Authors: Wade A. Ryberg and A. Michelle Lawing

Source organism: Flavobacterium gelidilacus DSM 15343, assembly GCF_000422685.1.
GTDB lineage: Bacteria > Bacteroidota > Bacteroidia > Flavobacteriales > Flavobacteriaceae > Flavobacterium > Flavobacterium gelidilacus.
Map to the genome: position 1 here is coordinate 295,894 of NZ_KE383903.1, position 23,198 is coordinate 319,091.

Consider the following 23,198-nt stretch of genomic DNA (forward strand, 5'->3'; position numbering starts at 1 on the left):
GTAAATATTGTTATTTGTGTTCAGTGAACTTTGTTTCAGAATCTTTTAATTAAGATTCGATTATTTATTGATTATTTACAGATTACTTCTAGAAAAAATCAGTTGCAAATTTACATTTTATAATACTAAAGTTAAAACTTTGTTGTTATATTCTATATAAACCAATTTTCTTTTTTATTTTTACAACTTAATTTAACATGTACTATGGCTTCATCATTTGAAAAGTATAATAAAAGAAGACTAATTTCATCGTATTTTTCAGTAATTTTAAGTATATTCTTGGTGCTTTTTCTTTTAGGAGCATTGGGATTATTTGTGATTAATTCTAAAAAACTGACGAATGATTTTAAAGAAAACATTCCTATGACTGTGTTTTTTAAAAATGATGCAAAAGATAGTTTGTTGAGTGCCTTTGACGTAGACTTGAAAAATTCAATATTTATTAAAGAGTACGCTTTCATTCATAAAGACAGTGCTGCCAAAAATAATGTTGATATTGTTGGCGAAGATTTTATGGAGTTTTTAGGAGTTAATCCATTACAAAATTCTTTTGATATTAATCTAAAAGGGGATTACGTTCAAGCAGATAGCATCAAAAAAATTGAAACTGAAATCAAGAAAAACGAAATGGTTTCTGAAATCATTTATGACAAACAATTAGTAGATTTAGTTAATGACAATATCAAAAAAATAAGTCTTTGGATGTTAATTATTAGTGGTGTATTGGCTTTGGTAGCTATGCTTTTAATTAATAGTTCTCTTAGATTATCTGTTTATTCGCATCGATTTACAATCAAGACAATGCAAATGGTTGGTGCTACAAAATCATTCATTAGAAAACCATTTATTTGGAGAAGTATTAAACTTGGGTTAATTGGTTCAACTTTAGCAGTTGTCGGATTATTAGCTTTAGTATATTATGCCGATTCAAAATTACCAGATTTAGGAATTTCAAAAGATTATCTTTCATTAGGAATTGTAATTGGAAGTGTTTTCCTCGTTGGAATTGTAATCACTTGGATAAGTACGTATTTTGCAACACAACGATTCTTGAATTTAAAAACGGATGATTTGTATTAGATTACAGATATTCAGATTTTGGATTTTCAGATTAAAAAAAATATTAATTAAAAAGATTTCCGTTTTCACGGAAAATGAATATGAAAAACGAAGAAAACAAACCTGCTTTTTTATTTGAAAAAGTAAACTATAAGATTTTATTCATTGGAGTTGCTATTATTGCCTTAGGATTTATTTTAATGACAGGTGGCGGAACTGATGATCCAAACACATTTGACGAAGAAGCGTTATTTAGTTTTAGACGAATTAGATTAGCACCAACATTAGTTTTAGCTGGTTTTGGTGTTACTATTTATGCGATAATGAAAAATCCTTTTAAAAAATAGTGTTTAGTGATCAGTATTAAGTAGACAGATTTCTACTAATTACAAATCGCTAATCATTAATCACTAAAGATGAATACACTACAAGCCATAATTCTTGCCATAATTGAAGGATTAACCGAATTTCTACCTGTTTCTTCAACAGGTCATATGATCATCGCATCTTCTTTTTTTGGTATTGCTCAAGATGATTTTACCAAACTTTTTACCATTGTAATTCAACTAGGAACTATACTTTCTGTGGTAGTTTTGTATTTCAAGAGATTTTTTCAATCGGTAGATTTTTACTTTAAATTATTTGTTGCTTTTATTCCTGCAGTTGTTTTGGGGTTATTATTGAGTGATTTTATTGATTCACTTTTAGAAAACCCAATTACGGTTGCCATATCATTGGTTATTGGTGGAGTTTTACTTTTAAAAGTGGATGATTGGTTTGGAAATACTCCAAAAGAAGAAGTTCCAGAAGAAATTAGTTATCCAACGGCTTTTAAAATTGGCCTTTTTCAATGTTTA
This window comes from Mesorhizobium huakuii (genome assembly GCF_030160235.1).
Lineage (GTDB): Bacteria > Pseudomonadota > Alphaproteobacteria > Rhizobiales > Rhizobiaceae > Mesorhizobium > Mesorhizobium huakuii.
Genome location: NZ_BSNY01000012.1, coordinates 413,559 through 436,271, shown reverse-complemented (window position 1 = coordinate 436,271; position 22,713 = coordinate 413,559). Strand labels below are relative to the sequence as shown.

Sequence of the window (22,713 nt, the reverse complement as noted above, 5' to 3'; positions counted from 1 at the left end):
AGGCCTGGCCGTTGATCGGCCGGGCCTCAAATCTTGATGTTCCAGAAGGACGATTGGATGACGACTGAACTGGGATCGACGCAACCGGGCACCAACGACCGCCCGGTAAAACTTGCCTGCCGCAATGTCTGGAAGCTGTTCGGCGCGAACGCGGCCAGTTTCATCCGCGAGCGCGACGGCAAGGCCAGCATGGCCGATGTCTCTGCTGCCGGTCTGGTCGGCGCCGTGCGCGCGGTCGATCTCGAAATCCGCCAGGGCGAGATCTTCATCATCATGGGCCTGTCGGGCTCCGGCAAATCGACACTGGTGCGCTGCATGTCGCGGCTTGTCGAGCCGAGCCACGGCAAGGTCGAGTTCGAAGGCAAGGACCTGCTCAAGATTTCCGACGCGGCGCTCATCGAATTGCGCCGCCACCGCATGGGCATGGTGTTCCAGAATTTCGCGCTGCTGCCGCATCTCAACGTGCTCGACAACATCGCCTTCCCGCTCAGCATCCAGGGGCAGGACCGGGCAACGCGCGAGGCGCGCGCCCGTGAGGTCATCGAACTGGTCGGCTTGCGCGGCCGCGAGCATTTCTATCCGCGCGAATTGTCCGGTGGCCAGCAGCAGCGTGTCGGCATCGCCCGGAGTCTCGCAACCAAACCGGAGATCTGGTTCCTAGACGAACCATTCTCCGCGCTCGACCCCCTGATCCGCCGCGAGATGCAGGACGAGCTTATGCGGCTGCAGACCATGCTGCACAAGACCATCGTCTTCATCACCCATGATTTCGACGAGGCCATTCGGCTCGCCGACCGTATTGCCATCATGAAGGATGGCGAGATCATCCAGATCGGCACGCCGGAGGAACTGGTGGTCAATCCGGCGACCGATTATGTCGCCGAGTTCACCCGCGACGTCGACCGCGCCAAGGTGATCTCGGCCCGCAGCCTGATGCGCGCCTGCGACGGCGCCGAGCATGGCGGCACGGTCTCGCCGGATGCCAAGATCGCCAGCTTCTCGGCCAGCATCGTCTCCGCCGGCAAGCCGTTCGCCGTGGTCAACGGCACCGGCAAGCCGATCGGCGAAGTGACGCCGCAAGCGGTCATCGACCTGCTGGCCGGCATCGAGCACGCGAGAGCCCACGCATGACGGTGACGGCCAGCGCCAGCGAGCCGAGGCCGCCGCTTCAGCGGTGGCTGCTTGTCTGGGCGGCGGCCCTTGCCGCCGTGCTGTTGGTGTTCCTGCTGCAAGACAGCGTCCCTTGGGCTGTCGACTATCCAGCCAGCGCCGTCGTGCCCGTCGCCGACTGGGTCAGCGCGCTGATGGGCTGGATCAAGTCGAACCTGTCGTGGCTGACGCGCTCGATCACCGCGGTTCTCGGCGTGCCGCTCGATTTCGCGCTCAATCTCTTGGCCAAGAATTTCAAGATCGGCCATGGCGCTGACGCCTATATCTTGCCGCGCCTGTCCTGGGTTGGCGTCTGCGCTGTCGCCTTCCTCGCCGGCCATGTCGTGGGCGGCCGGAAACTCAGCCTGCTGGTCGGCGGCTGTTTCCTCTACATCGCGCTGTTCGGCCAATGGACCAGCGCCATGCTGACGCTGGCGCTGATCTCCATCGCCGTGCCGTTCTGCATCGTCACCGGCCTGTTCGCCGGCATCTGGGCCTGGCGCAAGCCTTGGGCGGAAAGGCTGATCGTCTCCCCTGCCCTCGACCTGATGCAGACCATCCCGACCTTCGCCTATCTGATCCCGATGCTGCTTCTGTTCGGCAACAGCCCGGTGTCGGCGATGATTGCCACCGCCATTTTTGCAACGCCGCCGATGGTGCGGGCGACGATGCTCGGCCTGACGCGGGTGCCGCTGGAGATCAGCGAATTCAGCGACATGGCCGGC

The American Alligator (Alligator mississippiensis) has been found in essentially its present form in the fossil record for 30 million years. This long relatively unchanged evolutionary history gives the impression that alligator habitat has remained so stable over time that there was little evolutionary pressure to change, but evidence from the fossil record, genetics research reviewed here, and models of climate change presented here, suggest otherwise. In particular, the lack of genetic variation range-wide indicated that alligators were forced into a single Pleistocene refugium, which, according to fossil evidence and model projections in this study, was most likely restricted to the paleo coastline of peninsular Florida. The apparent expansion of suitable habitat from the mid-Holocene to modern day resulted in the current distribution of alligator populations, which follow an isolation by distance model of genetic structure. These data support the theory that alligators were fully capable of tracking changes in their distribution in response to past climate change, rather than evolving absolute climate tolerances to persist. Indeed, the amount and location of suitable habitat available to alligators fluctuated greatly during the last 2.5 million years of glacial-interglacial cycles. Under future climate scenarios, models predicted that suitable alligator habitat will expand north, increasing the number and area of habitat patches, but also retract from the southern tips of both Florida and Texas. In the context of the fossil record, these results illustrated that regions without alligators for thousands of years could potentially be recolonized in the near future, and also that regions that contained alligators for millions of years, such as southern Florida, could include populations that may be difficult or potentially impossible to maintain over the next half-century. Furthermore, if the distributional response of alligators to climate change is constrained by natural and human barriers, then the rate of climate change may outpace the alligator's capacity to adjust in those areas, leading to rapid localized changes in the size and distribution of alligator populations. These results warn that the alligator could be highly vulnerable to future changes in climate in specific regions through its current distribution. Thus, while alligators have shown a remarkable capacity to adjust to long-term climate changes, the potential for alligators to respond to climate change over much shorter timescales (i.e., decades vs. millennia) as depicted here, may be dependent on human intervention. Several landscape conservation perspectives and active management strategies are discussed that could help preserve the adaptive potential of populations and maintain species resilience to climate change.